According to the article, Unilever Australasia chairman Peter Slator told a Netherlands Chamber of Commerce Australia meeting that in the food and consumer products sector Australia was skilled and innovative in brand activation and marketing but the same could not be said of technological innovation.
"Australia will probably continue to be more of an importer of innovation, certainly in our industry, than it is an exporter - that's not necessarily a bad thing," said Slator.
He added that in 2001, Australia exported some A$6.7 billion (€3.84bn) in highly processed foods and imported around $6 billion worth of goods, leaving a net balance in the positive of just $700 million.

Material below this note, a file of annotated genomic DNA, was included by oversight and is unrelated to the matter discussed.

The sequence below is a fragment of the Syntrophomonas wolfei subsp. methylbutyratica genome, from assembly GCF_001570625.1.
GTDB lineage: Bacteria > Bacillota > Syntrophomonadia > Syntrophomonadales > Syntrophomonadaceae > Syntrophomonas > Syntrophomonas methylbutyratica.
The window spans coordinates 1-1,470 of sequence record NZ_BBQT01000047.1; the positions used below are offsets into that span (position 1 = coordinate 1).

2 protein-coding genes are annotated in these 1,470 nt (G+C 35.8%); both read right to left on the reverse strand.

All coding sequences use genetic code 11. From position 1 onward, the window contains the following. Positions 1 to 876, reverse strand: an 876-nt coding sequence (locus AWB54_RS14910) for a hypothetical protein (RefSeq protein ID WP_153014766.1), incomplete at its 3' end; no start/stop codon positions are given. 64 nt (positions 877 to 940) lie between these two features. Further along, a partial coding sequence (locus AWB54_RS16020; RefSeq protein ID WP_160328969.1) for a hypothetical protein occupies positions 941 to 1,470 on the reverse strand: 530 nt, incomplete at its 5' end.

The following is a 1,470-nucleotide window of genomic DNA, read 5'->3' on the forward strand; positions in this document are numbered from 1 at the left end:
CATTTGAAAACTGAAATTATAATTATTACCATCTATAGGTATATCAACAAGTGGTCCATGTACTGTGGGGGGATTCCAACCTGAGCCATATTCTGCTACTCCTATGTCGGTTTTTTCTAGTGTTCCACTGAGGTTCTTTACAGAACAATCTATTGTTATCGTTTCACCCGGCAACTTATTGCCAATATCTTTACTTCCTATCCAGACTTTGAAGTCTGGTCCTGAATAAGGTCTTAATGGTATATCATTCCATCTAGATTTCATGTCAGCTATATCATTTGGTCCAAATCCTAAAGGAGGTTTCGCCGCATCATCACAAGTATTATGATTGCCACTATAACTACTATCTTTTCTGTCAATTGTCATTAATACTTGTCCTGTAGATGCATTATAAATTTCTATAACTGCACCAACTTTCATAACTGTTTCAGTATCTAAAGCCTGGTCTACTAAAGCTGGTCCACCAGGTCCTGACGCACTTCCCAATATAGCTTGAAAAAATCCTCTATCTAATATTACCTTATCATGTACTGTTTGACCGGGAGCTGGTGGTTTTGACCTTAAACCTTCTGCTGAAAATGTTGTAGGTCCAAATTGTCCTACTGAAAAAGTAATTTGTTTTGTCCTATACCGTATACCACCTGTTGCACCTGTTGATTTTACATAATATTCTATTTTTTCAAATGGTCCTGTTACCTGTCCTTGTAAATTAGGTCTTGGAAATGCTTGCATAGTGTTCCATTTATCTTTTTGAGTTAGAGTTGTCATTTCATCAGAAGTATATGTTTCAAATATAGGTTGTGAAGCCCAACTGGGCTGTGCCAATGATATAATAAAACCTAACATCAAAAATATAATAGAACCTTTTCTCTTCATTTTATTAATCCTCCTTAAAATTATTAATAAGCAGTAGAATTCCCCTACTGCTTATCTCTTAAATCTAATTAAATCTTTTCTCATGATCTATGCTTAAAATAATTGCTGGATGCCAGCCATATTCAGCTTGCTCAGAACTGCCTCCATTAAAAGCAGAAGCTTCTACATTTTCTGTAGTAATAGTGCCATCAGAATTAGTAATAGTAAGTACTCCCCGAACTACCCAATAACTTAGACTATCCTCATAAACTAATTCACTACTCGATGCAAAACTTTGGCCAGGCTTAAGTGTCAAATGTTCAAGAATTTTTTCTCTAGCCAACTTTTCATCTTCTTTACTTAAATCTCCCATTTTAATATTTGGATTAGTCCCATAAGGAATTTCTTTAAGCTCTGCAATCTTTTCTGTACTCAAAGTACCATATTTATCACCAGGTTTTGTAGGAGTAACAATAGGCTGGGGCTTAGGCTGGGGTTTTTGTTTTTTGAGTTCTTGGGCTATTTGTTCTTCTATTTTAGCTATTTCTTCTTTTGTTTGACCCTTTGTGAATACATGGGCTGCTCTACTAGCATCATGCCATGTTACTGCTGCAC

The Anglo-Dutch titan Unilever produces well-known brands including Lipton tea, Magnum ice creams and Birdseye frozen foods.
Factors quoted that play a role in the imbalance are the cost of manufacturing in Australia and the total supply chain costs given Australia's geographic location. "The Australian food industry has under-utilised assets because it had built up bigger capacity than needed, which acted as an anchor on innovation," said Slator.
Another factor 'acting against innovation' in Australian food manufacturing is that too many large companies are 'headed by expatriates who brought in innovation and knowledge from their parent companies outside'.